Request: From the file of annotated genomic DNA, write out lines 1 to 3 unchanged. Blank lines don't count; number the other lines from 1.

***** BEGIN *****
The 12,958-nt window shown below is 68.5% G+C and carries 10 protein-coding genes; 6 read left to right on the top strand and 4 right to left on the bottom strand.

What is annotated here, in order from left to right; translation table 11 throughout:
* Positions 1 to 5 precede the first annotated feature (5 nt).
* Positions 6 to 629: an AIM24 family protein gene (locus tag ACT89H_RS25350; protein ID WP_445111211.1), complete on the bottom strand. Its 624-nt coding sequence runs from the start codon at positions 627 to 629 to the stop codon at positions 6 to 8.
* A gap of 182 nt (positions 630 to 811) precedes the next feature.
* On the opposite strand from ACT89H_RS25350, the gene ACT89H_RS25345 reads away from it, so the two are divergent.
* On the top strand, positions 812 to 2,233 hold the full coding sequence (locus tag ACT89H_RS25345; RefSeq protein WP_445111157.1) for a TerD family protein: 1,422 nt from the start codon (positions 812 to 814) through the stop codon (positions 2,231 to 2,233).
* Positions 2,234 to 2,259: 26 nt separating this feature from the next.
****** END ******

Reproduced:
The 12,958-nt window shown below is 68.5% G+C and carries 10 protein-coding genes; 6 read left to right on the top strand and 4 right to left on the bottom strand.

What is annotated here, in order from left to right; translation table 11 throughout:
* Positions 1 to 5 precede the first annotated feature (5 nt).